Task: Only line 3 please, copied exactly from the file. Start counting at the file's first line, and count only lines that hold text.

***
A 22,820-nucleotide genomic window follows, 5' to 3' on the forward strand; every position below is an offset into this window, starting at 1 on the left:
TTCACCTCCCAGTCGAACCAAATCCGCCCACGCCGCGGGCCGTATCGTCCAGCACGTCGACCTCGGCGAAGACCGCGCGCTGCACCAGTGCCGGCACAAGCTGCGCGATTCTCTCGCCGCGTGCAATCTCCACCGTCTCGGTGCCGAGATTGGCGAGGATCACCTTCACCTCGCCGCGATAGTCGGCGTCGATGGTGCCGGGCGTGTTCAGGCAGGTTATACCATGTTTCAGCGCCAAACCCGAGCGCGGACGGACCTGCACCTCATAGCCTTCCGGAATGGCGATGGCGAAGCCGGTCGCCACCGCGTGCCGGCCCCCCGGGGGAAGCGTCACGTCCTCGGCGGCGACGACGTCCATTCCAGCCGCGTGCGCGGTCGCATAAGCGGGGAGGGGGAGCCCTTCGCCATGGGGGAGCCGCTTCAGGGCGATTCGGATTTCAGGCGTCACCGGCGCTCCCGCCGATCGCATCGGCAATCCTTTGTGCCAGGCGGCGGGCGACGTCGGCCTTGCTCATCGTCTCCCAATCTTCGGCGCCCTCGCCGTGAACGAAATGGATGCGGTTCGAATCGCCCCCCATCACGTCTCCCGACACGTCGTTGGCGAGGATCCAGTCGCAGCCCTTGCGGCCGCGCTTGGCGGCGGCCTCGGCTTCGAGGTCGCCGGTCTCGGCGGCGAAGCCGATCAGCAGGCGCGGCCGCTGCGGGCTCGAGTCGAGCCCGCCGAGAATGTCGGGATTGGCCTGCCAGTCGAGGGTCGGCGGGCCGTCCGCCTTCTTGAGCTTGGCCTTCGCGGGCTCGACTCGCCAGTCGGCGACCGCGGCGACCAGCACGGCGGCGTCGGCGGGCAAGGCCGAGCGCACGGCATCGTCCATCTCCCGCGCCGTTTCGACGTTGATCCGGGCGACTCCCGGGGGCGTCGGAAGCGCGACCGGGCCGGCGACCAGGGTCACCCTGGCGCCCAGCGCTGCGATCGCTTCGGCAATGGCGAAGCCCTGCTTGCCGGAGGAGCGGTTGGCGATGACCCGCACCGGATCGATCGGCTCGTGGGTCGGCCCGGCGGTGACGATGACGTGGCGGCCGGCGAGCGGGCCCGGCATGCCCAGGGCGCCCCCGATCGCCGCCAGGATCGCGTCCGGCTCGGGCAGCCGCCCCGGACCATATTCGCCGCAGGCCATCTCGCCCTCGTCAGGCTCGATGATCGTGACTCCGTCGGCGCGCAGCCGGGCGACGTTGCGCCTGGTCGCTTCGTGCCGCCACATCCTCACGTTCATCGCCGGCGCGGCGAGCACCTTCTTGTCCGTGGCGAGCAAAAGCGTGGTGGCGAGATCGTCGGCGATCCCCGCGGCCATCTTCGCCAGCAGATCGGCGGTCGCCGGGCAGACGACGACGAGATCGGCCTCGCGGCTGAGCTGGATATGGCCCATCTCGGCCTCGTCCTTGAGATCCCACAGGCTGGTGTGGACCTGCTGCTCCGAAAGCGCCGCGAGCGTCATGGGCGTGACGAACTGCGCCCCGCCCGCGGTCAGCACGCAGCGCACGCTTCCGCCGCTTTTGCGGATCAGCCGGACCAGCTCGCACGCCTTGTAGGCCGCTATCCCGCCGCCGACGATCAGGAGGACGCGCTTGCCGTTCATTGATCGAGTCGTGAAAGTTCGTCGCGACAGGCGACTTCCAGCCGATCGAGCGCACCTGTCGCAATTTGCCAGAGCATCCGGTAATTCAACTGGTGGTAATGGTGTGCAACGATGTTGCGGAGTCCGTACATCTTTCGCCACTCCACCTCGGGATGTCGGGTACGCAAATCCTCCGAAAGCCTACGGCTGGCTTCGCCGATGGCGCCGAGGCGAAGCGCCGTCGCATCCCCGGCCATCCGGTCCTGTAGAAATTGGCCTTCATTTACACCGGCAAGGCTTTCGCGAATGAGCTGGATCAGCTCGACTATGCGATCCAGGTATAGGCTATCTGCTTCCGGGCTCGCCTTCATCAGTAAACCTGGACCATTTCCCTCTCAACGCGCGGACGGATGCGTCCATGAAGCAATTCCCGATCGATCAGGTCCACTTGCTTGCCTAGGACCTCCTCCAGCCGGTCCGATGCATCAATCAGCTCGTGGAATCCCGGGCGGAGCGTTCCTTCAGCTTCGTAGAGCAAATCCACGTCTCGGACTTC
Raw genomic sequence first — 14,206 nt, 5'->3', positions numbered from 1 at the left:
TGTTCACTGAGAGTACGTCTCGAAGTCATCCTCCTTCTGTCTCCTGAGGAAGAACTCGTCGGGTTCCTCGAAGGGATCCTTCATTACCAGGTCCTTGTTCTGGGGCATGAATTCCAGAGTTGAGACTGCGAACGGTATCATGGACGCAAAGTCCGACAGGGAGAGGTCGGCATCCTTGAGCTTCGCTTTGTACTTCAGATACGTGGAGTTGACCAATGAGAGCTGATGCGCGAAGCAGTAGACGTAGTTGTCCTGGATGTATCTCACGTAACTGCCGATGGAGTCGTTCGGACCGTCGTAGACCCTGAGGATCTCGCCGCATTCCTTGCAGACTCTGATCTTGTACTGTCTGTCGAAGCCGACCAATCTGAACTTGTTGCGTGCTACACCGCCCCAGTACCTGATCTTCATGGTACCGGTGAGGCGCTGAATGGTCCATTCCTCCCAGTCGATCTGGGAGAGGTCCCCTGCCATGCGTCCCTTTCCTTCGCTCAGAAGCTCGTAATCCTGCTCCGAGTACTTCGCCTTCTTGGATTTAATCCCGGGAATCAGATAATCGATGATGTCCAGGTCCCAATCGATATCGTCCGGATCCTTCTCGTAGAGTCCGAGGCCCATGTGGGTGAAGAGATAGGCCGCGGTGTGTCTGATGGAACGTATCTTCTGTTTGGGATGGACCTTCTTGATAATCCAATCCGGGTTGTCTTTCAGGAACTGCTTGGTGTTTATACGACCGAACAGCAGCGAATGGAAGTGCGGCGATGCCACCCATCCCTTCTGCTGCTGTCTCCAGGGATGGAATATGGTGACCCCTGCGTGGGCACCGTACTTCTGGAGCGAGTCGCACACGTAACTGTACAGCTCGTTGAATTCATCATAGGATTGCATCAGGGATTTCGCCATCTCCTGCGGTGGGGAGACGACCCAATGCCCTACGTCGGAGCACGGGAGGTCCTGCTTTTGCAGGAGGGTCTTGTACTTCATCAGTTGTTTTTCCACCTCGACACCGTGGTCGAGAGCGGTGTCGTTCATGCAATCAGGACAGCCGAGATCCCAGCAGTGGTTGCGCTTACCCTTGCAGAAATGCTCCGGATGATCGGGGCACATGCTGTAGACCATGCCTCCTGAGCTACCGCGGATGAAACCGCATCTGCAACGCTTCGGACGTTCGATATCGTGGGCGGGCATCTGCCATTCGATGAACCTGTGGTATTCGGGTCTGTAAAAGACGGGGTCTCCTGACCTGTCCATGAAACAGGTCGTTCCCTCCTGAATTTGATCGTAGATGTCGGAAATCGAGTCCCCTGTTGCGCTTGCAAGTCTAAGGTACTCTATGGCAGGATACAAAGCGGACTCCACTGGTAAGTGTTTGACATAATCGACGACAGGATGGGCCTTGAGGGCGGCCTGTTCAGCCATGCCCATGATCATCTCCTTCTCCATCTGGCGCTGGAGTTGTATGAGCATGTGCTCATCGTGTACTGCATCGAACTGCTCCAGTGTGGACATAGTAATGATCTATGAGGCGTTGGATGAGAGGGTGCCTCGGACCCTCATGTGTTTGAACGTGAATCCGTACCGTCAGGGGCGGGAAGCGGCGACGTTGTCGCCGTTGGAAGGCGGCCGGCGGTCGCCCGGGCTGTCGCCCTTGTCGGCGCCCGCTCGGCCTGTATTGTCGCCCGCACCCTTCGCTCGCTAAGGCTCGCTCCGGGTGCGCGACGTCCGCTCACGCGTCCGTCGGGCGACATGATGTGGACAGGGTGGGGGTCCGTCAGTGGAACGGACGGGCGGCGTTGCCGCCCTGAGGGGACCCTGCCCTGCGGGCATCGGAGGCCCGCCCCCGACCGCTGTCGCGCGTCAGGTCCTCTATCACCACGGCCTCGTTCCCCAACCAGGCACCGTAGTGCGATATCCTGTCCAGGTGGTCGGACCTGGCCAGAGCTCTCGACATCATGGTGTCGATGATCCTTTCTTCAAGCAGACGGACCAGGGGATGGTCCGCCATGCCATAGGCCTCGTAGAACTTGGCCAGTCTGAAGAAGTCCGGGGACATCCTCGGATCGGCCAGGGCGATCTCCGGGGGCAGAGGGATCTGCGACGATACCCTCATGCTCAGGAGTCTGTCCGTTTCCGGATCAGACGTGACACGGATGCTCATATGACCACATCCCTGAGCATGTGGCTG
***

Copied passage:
Raw genomic sequence first — 14,206 nt, 5'->3', positions numbered from 1 at the left: